Umpires generally proceed on the rule that nothing can be placed, or put back, in a location that wasn’t marked. They are also used to umpiring only games played on marked terrains, where it is relatively easy to see and remember the place where a hit jack crossed a boundary string. Umpires have therefore invented an alternate (unwritten) rule to replace the traditional practice. The rule is—

If during the previous mene the jack was knocked out of the assigned terrain, the circle is placed on the assigned terrain as close as possible to the last place that the jack was still alive.

This means that if the jack ended up dead because it went out-of-bounds, the circle is placed on the assigned terrain as close as possible to the place that the jack crossed the dead-ball line. If the jack ended up alive on a neighboring terrain, then the circle is placed on the assigned terrain as close as possible to the jack’s final location on the neighboring terrain. In umpired play, this is how an umpire will rule.[2]

Note that there are ways that the jack can die without ever leaving the assigned terrain.

  1. It can end up floating in a puddle of water.
  2. It can be hidden from view by a feature of the terrain.
  3. It can be hit to a location on the far side of a patch of dead ground.
  4. It can be hit and come to rest more than 20 meters, or less than 3 meters, from the circle.[3]

In all of these cases, the jack hasn’t left the assigned terrain, so Article 7 applies. The circle is “drawn or placed around the place where [the jack] was located in the previous mene”. If, for example, the jack died because it was knocked back and came to rest 2 meters from the circle, then the circle is placed around the location where the jack came to rest—which, in this case, is only 2 meters from the circle’s previous location.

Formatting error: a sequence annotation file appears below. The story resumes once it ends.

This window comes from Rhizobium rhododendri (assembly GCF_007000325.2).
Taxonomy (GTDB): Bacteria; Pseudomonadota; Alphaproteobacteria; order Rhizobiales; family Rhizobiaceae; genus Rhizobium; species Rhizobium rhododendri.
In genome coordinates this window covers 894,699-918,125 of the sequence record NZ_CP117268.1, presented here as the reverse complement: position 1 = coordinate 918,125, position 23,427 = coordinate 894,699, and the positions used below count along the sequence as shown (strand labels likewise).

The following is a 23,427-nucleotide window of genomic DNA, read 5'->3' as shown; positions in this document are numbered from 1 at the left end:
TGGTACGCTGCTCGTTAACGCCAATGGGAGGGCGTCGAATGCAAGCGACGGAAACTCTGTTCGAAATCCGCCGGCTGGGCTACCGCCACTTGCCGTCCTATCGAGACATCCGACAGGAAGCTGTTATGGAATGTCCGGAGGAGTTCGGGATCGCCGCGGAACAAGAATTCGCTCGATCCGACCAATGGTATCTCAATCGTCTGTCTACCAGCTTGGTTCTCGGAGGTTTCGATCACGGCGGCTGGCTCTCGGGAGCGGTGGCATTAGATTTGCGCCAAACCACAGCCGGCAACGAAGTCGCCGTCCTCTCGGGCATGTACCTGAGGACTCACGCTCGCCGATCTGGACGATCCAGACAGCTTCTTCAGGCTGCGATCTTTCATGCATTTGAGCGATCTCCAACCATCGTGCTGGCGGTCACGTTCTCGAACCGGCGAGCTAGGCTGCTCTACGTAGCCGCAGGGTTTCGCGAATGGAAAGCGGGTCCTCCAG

Even if the jack was on the assigned terrain when it died, other rules still apply. You still have to place the circle a meter away from any throwing obstacle. If the jack died because it ended up floating in a puddle, you don’t put the circle down in the puddle. The puddle is a throwing obstacle, so the circle is placed a meter away from the edge of the puddle. Similarly, if the jack ended up hidden under a pile of leaves, you don’t put the circle down on the pile of leaves.


Footnotes  ▲

[1] Article 12 says— “If, during a mene, the jack is displaced onto another game terrain … At the following mene the teams continue on the terrain that was assigned to them and the jack is thrown again from the place it occupied when it was displaced…” Article 12 doesn’t tell us what to do when a jack goes out-of-bounds because Article 12 was designed for play on unmarked terrains where there is no such thing as out-of-bounds.

[2] There is an interesting Youtube video where Pascal Milei shoots the jack out-of-bounds and you can see Marco Foyot placing the circle in the traditional way around location X. The umpire comes onto the terrain and corrects him. The umpire points Marco to the place at the foot of the lane where the jack went out-of-bounds, and shows him where to place the circle, close to the dead-ball line.

[3] Note that knocking the jack farther than 20 meters from the circle is usually possible only on an unmarked terrain, but theoretically it could be possible on a marked terrain if the marked terrain was large enough.